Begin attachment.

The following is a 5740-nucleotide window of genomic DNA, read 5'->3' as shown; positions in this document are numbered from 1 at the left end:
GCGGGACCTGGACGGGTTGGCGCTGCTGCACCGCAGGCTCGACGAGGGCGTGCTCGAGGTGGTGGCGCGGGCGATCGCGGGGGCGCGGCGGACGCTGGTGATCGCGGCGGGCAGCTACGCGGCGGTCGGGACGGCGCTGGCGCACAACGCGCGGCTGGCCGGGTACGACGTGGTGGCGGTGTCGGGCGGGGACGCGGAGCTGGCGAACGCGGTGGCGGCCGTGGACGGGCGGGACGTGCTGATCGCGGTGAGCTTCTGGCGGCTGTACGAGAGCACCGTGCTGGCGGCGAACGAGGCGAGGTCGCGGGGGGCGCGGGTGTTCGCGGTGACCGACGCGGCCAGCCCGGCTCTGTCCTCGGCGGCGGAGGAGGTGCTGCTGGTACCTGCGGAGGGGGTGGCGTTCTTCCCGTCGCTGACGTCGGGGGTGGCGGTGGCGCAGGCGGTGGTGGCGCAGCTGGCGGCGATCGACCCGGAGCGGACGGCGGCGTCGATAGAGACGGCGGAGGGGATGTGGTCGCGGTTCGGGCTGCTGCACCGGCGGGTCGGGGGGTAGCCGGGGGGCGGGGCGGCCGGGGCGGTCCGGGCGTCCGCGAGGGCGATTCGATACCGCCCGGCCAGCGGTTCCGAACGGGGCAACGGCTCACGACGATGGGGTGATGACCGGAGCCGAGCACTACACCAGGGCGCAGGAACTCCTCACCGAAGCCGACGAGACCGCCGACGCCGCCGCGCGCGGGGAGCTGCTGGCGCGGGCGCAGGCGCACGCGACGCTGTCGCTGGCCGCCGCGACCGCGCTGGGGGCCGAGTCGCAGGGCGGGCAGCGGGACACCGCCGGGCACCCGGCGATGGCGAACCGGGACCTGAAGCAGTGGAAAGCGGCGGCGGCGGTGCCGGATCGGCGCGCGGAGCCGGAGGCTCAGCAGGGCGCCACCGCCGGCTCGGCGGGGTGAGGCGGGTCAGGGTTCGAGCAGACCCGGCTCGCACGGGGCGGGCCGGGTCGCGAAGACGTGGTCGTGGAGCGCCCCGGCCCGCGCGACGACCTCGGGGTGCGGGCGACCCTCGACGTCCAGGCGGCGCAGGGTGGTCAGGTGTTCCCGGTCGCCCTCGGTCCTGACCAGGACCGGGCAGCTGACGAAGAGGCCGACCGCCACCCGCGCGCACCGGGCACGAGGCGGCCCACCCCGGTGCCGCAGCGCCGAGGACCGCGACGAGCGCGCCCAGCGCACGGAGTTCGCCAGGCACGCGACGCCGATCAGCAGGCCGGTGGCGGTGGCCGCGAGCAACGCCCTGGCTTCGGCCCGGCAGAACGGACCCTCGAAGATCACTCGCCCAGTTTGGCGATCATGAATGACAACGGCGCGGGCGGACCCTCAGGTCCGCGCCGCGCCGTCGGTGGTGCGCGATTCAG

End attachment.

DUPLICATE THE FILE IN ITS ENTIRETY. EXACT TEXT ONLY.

The following is a 5740-nucleotide window of genomic DNA, read 5'->3' as shown; positions in this document are numbered from 1 at the left end:
GCGGGACCTGGACGGGTTGGCGCTGCTGCACCGCAGGCTCGACGAGGGCGTGCTCGAGGTGGTGGCGCGGGCGATCGCGGGGGCGCGGCGGACGCTGGTGATCGCGGCGGGCAGCTACGCGGCGGTCGGGACGGCGCTGGCGCACAACGCGCGGCTGGCCGGGTACGACGTGGTGGCGGTGTCGGGCGGGGACGCGGAGCTGGCGAACGCGGTGGCGGCCGTGGACGGGCGGGACGTGCTGATCGCGGTGAGCTTCTGGCGGCTGTACGAGAGCACCGTGCTGGCGGCGAACGAGGCGAGGTCGCGGGGGGCGCGGGTGTTCGCGGTGACCGACGCGGCCAGCCCGGCTCTGTCCTCGGCGGCGGAGGAGGTGCTGCTGGTACCTGCGGAGGGGGTGGCGTTCTTCCCGTCGCTGACGTCGGGGGTGGCGGTGGCGCAGGCGGTGGTGGCGCAGCTGGCGGCGATCGACCCGGAGCGGACGGCGGCGTCGATAGAGACGGCGGAGGGGATGTGGTCGCGGTTCGGGCTGCTGCACCGGCGGGTCGGGGGGTAGCCGGGGGGCGGGGCGGCCGGGGCGGTCCGGGCGTCCGCGAGGGCGATTCGATACCGCCCGGCCAGCGGTTCCGAACGGGGCAACGGCTCACGACGATGGGGTGATGACCGGAGCCGAGCACTACACCAGGGCGCAGGAACTCCTCACCGAAGCCGACGAGACCGCCGACGCCGCCGCGCGCGGGGAGCTGCTGGCGCGGGCGCAGGCGCACGCGACGCTGTCGCTGGCCGCCGCGACCGCGCTGGGGGCCGAGTCGCAGGGCGGGCAGCGGGACACCGCCGGGCACCCGGCGATGGCGAACCGGGACCTGAAGCAGTGGAAAGCGGCGGCGGCGGTGCCGGATCGGCGCGCGGAGCCGGAGGCTCAGCAGGGCGCCACCGCCGGCTCGGCGGGGTGAGGCGGGTCAGGGTTCGAGCAGACCCGGCTCGCACGGGGCGGGCCGGGTCGCGAAGACGTGGTCGTGGAGCGCCCCGGCCCGCGCGACGACCTCGGGGTGCGGGCGACCCTCGACGTCCAGGCGGCGCAGGGTGGTCAGGTGTTCCCGGTCGCCCTCGGTCCTGACCAGGACCGGGCAGCTGACGAAGAGGCCGACCGCCACCCGCGCGCACCGGGCACGAGGCGGCCCACCCCGGTGCCGCAGCGCCGAGGACCGCGACGAGCGCGCCCAGCGCACGGAGTTCGCCAGGCACGCGACGCCGATCAGCAGGCCGGTGGCGGTGGCCGCGAGCAACGCCCTGGCTTCGGCCCGGCAGAACGGACCCTCGAAGATCACTCGCCCAGTTTGGCGATCATGAATGACAACGGCGCGGGCGGACCCTCAGGTCCGCGCCGCGCCGTCGGTGGTGCGCGATTCAG